Sefton and Liverpool Women in Business

We Aren’t Family (Anymore)

One of the hardest things I have had to deal with as a consequence of my abusive marriage was the almost complete fracture of my extended family. Those of you with experience of domestic abuse will most likely relate to the slow yet determined alienation of your family and friends. To be honest, my experience so far talking to many women, is that no matter what our differences, be that our ages, races, educational, professional, financial and familial positions, the abuse we suffer, the threats and methods, they are almost from a textbook they are so similar.

So anyway, I used to be from a very close family. When I was a child, I lived in Canada for a brief spell, but once we returned, we settled straight back into the close family unit. So much so that I considered my cousins to be my brothers and sisters. I spent all my free time with them and life was good. Within a short space of time in the late 80’s, our family lost many members, notably my aunt, who died of cancer leaving two young daughters and a husband, followed by my 17 year old cousin who died in utterly horrific circumstances at Hillsborough.

So we were close, and we also learned to be strong as adversity had just given us a serious beating. We got through things together, as a family. Scraping by at times admittedly, but doing our best. If I’m honest, after Simon died, it was like living with zombies. The adults were there in body but not in mind most of the time. But us kids never missed a meal or bath, always had clean sheets and clothes, and we managed.

I was loved by my family, an important and cherished member, and I knew it and I felt it. The problem was that I believed it would always be the same. I hadn’t reckoned on my abuser poisoning the relationships I held most dear.

It took a few months after the actual marriage and then birth of our son for me to truly realise the trouble I was in. I had no real knowledge of domestic abuse. One of my mums friends had been a victim as long as I could remember, so I was told. But I had no idea what it really entailed. I had no concept of the intricacy of layers of abuse. I suppose if you had of asked me I would have said the woman gets beaten every night while the man is in a drunken rage. If I am really honest, I would have told you they were less well off, the woman likely a stay at home wife with little education. That’s how little I knew and how ignorant I was. And because of that I didn’t read situations correctly, I didn’t pick up on warning signs and I didn’t recognise behaviour that was a precursor to violence.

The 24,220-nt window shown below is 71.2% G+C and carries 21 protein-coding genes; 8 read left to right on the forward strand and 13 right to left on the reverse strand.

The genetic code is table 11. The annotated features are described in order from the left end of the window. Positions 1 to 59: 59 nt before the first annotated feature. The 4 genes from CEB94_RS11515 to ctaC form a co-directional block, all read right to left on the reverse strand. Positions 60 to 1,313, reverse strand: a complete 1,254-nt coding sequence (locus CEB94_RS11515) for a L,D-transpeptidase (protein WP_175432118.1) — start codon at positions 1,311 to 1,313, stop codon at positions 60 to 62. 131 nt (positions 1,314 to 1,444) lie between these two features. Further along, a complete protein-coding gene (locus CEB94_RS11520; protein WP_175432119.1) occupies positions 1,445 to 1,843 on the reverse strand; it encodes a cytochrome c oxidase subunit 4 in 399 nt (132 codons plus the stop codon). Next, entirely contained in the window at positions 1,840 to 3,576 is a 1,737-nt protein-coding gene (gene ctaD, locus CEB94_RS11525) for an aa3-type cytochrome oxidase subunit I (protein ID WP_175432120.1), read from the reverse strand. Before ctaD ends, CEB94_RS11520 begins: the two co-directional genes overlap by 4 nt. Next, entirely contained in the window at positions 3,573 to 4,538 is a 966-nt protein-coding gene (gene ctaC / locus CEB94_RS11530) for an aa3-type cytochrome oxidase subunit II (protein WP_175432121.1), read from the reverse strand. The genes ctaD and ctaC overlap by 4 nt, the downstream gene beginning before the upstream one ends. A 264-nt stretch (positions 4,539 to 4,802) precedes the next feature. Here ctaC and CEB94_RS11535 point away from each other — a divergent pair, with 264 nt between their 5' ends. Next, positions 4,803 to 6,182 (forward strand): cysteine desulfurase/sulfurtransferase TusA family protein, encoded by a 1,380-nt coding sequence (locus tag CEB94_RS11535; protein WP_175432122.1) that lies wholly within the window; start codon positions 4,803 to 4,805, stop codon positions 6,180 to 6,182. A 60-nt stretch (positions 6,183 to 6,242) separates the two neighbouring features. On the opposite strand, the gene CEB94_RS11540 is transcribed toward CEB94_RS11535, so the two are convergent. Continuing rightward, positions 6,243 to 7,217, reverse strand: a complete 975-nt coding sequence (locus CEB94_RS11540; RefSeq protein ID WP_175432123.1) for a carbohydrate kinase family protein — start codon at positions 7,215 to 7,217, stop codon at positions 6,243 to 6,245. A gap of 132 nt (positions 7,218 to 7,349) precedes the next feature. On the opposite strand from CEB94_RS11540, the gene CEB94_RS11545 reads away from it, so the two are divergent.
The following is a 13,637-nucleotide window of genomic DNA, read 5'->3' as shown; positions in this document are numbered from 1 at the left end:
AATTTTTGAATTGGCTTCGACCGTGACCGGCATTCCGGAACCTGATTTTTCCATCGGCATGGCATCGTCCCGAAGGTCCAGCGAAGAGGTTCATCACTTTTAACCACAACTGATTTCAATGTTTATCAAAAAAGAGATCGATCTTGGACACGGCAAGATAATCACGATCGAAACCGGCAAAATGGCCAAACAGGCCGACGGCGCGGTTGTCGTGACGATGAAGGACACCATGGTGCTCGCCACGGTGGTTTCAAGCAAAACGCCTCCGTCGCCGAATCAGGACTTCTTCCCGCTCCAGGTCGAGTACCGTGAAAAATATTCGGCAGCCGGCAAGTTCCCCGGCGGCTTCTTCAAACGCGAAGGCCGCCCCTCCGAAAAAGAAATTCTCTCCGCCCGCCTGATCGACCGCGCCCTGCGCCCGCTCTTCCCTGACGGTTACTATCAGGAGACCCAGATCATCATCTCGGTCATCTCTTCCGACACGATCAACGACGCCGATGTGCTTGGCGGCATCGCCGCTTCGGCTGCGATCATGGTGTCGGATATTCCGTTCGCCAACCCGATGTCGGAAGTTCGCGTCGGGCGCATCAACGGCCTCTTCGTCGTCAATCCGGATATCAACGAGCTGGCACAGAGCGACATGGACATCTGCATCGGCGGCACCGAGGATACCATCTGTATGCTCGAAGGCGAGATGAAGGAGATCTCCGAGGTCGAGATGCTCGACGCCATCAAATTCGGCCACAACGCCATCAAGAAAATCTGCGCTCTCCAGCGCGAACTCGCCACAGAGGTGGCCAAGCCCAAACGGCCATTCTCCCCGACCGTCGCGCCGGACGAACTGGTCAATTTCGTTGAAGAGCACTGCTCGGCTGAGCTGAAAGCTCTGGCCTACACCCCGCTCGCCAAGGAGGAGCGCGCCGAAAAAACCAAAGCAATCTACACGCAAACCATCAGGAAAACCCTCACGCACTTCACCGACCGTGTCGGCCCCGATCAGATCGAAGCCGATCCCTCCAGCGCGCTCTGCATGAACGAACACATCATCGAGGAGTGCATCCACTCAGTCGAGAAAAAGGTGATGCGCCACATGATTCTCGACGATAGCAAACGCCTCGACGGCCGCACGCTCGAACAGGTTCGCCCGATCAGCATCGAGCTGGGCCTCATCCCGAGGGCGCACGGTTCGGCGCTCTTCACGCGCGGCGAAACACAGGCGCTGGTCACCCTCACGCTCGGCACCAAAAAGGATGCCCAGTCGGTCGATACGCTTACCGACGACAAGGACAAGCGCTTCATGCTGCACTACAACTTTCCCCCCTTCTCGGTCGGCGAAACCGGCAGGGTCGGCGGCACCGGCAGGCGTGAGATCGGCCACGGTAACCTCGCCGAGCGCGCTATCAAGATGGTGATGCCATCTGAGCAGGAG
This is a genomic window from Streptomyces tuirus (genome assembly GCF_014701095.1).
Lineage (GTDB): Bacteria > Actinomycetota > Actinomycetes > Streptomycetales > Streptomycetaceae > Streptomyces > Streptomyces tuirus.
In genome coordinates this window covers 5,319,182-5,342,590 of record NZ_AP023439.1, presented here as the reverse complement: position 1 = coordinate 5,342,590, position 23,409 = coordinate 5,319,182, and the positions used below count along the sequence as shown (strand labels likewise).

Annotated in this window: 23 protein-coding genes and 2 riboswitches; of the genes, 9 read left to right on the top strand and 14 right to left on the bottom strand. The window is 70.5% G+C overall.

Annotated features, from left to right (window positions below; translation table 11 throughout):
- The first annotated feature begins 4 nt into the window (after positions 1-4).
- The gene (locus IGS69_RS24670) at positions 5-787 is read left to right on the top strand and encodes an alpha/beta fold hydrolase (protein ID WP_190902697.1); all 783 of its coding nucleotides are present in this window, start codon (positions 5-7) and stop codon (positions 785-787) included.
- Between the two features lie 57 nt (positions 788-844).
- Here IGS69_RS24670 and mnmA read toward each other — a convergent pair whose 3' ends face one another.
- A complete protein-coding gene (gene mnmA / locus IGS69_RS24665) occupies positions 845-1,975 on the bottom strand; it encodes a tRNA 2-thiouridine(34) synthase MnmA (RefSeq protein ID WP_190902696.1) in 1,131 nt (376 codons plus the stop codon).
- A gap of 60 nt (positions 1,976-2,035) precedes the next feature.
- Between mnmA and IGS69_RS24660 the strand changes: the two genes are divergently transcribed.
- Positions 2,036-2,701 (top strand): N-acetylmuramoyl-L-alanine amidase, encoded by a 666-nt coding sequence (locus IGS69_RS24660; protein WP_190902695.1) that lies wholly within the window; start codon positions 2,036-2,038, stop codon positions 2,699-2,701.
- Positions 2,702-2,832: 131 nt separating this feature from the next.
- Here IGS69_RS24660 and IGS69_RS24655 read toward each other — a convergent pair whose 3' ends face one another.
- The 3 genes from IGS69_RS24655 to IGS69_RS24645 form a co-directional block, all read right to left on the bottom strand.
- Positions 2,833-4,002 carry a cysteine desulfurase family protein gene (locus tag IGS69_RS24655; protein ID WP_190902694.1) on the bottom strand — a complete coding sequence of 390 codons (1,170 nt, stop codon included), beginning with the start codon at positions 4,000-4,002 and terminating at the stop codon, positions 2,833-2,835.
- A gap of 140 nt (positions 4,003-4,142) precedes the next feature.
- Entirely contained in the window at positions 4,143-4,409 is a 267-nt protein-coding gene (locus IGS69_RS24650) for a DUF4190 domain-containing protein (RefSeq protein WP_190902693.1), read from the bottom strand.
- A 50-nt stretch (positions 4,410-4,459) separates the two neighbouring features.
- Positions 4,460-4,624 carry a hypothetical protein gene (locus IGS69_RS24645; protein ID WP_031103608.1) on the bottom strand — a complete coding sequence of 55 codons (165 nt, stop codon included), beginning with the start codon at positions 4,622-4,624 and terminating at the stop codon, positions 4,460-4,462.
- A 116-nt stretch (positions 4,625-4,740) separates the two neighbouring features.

And one thing I didn’t pick up on at first was how I was being alienated from my extended family as well as my brother and parents and friends. By the time I did realise, I would say I was a year into the marriage. I was struggling so much with the abuse which had started by now, and two small children, one literally months old, and just generally making sense of what the hell was going on, that I just didn’t have the first clue what to do. I knew in my heart of hearts that what was going on was wrong, I knew my family would save me if I asked, but like so many women, I believed my abuser when he said it was my fault, and I felt ashamed. Maybe it was my fault too, I had had a lot of bad things happen to me and maybe they were finally manifesting in ways I didn’t realise. Maybe I was lucky that he loved me enough to want to help me, that he was willing to put up with the way my behaviour brought out such a rage in him, making him look like an animal. I just didn’t know, and I felt so ashamed that maybe this was my fault. Or worse, that yet another person I loved didn’t love me back, (I will get to my biological father one day – one of my abusers favourite ways to put me in my place!) and somehow this was my fault too. I just needed time to work through it all, and my family were always going to be there because I was a loved and cherished member of the family.